Design an English Garden

“Impossible!” you may be thinking.  “How could I possibly recreate an English garden in my backyard?”  The concept of clean lines in a symmetrical architectural design, and pathways set by flowers or a boxwood hedge on each side, has aspects appealing to gardeners and nature lovers alike.  If you have ever wanted a statue, rose garden, or a section of wildflowers, then, perhaps extracting a few or all aspects of an English garden may appeal to you more than first realized.  Ready?

Create a plan!

First, think about what you would love to have in your backyard. Ideas such as designated pathways, “L-shaped” garden beds, a rose garden, a sitting area, and a pool of water may be at the top of your list; then, measure the intended space in width and length.  Create a grid, such as equating one foot to one block, and then design.  It is wise to start with the center, including a focal point, and branch outward.  Paths, made from pea gravel, stone, or brick, should be wide and straight.  Remember, you’ll want to present a symmetrical design.

Tip:  Study photos of English gardens to collect ideas for your own space.

Clean Lines and Unique Shapes

Traditional English gardens are rectangular or square. In perusing pictures, we see that traditional gardens feature a low hedge, usually of boxwood, that forms “rooms” to define space.  Although that is a great choice, consider spacing the shrub to offer an open and spacious look. Another option to enhance the background or create a wall is to add tall flowers, such as Lavender, coneflowers, delphinium, or roses.

Tip:  By planting different shrubs together, limbs can weave in and out to form a tapestry effect. Consider marking your corners, perhaps in an “L-Shape” to impose defined lines, and maintain the shape.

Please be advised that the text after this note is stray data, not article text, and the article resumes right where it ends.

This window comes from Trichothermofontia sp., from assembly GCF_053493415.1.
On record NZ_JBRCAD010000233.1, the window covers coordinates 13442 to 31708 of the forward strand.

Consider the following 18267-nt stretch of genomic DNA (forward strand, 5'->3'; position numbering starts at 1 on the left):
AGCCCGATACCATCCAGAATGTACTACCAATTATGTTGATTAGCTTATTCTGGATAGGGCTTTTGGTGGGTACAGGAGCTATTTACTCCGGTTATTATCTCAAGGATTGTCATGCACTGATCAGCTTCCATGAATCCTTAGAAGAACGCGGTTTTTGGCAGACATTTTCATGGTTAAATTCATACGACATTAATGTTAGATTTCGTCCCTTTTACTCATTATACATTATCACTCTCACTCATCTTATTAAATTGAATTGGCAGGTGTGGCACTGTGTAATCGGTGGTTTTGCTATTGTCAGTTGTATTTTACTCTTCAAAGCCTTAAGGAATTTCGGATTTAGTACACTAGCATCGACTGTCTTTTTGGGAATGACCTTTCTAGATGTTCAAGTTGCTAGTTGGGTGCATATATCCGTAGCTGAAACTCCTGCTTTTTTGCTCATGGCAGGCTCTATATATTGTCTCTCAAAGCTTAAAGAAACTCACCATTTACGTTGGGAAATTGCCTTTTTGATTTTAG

Bright and Colorful Plants

Arrangements of bright and colorful flowers not on ground level, but raised or elevated, add abundance and warmth to a location, whether large or cozy.  A trellis or arbor are options.  Rather than mow, consider planting a variety of groundcovers, creeping thyme, heat-resistant ornamental grasses, or allowing nature to take over and planting wildflowers.

To design arrangements, especially against a fence or border, use string to mark each growing variety; for instance, by placing three to five-foot tall flowers in the back, one-foot to three-feet-tall ones in the middle, and 14-to-18-inch plants along the front.  Selecting plant varieties is an essential step in designing a garden.  While the height variation is vital, also consider each plant’s soil, light, and especially, water requirements. For instance, lavender would not flourish next to a plant, such as day lilies or iris, which thrives in moist soil.

If you are looking for color themes to blend or contrast, reference the following list. Please note:  flowers are not listed multiple times to accommodate the variety of colors.

Green:  ferns, lady’s mantle,

Orange:   day lilies, Gaillardia aristate

Pinks: bleeding hearts, Dianthus, peony

Purples/Blues: Aster, coreopsis, delphinium, hyacinth, hydrangea, iris, lavender, lobelia, lungwort, purple coneflower, Russian sage, salvia, sedum, speedwell,

Red:  astilbe, bee balm, canna, coral bells, hibiscus, Indian blanket flowers,tulips, roses,

Yellow: Calla lilies, cosmos, chrysanthemums,black-eyed-Susans, daffodils, Dutch Iris, phlox, snapdragons, tickseed,

White:  carnation, foam flower, gladiola, Shasta daisy, yarrow.

Tip:  Add your favorite herbs to compliment your garden and promote the arrival of pollinators. At the end of the season, herbs help the most glorious flowers reach surprising heights.

Tip:  Add spring and fall bulbs to enhance the growing season and extend color throughout the year.

Focal Point

In designing an architectural space of lines, the eye will need to rest on one single object or focal point.   It can be a colorful vase or pot resting on a pedestal, or a tall concrete stand surrounded by flowers.  You’ll instantly know when the right object well suits the scale of the garden, and offers balance.  To create sharp visual lines, consider placing the focal point aligned with a door or path.

While designing an English garden favors symmetrical design, be creative!  The garden will reflect your unique personality and needs.  Add a bench, birdhouses, birdbaths, and enjoy!

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